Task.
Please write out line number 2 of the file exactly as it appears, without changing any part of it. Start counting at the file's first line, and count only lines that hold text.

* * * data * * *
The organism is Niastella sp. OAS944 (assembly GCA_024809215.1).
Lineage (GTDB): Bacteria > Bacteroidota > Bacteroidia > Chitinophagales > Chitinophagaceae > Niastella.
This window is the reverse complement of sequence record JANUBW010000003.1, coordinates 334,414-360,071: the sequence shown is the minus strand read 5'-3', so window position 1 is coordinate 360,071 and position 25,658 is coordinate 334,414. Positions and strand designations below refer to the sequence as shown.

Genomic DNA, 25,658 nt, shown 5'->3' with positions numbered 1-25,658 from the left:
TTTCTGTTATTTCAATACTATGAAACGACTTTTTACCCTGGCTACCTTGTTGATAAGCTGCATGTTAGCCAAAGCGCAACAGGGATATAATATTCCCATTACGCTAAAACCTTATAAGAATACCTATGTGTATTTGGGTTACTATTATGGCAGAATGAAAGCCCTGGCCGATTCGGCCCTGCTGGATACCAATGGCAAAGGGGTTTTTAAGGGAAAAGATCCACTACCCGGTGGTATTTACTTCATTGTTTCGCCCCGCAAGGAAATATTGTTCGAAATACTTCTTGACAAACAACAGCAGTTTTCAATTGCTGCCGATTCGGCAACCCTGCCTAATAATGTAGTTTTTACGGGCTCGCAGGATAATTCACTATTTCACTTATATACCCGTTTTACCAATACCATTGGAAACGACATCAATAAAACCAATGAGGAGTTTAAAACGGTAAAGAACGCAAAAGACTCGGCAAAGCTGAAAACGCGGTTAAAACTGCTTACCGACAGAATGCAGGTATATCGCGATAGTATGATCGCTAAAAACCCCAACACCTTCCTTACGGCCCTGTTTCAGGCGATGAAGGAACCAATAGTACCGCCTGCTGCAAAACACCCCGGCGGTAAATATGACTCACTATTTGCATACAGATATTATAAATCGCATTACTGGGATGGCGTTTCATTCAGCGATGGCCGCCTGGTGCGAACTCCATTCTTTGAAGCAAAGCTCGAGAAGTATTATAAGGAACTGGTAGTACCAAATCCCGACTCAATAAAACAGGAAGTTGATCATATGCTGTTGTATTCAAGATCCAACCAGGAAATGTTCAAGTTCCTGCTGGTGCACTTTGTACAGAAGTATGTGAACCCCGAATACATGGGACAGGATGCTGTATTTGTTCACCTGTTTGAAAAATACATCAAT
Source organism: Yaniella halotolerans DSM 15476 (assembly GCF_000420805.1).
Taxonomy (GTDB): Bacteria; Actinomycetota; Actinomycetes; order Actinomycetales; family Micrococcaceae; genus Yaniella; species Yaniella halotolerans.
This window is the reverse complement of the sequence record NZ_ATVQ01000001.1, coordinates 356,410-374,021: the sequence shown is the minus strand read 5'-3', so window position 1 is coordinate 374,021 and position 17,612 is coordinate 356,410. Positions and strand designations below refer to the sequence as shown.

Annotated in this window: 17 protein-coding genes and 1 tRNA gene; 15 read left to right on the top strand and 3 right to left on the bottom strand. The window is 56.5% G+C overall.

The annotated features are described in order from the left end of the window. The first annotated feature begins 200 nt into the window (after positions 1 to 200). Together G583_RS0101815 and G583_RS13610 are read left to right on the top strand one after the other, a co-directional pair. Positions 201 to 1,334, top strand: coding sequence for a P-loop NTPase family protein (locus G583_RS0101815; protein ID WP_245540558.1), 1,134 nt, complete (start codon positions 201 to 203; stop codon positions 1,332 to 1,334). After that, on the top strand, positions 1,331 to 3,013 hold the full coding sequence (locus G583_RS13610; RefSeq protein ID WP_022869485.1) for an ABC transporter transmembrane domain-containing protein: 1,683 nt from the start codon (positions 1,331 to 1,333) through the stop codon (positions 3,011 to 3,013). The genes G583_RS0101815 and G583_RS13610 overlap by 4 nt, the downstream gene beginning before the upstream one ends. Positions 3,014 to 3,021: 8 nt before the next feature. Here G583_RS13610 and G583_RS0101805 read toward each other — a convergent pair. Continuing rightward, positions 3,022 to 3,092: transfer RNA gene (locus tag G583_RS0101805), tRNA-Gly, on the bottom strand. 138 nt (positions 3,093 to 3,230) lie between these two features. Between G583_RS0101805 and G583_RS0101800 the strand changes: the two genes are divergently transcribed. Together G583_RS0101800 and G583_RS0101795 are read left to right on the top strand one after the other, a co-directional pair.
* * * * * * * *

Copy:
Lineage (GTDB): Bacteria > Bacteroidota > Bacteroidia > Chitinophagales > Chitinophagaceae > Niastella.